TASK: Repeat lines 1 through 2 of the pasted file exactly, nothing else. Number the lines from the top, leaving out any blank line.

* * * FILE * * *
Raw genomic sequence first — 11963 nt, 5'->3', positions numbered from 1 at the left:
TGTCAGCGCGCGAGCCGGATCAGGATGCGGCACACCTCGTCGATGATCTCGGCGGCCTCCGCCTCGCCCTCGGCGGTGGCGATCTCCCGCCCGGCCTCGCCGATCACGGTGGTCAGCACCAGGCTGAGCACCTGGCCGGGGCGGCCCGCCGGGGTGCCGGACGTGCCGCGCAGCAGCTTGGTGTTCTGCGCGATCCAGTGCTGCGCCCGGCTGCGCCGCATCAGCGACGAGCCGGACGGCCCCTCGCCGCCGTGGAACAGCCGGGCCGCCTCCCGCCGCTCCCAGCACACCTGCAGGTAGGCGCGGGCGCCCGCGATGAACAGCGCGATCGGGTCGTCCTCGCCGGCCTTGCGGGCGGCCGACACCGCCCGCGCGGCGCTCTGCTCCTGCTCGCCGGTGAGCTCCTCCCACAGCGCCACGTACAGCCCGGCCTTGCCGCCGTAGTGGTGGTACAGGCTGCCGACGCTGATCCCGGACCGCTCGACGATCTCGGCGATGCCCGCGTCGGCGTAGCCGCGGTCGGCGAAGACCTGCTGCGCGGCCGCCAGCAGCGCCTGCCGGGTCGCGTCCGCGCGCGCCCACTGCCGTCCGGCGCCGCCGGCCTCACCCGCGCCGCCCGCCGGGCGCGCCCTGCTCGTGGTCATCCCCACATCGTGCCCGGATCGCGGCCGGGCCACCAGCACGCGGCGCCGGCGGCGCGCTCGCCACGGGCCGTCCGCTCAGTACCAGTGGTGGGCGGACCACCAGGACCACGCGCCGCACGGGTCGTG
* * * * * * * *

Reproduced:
Raw genomic sequence first — 11963 nt, 5'->3', positions numbered from 1 at the left:
TGTCAGCGCGCGAGCCGGATCAGGATGCGGCACACCTCGTCGATGATCTCGGCGGCCTCCGCCTCGCCCTCGGCGGTGGCGATCTCCCGCCCGGCCTCGCCGATCACGGTGGTCAGCACCAGGCTGAGCACCTGGCCGGGGCGGCCCGCCGGGGTGCCGGACGTGCCGCGCAGCAGCTTGGTGTTCTGCGCGATCCAGTGCTGCGCCCGGCTGCGCCGCATCAGCGACGAGCCGGACGGCCCCTCGCCGCCGTGGAACAGCCGGGCCGCCTCCCGCCGCTCCCAGCACACCTGCAGGTAGGCGCGGGCGCCCGCGATGAACAGCGCGATCGGGTCGTCCTCGCCGGCCTTGCGGGCGGCCGACACCGCCCGCGCGGCGCTCTGCTCCTGCTCGCCGGTGAGCTCCTCCCACAGCGCCACGTACAGCCCGGCCTTGCCGCCGTAGTGGTGGTACAGGCTGCCGACGCTGATCCCGGACCGCTCGACGATCTCGGCGATGCCCGCGTCGGCGTAGCCGCGGTCGGCGAAGACCTGCTGCGCGGCCGCCAGCAGCGCCTGCCGGGTCGCGTCCGCGCGCGCCCACTGCCGTCCGGCGCCGCCGGCCTCACCCGCGCCGCCCGCCGGGCGCGCCCTGCTCGTGGTCATCCCCACATCGTGCCCGGATCGCGGCCGGGCCACCAGCACGCGGCGCCGGCGGCGCGCTCGCCACGGGCCGTCCGCTCAGTACCAGTGGTGGGCGGACCACCAGGACCACGCGCCGCACGGGTCGTG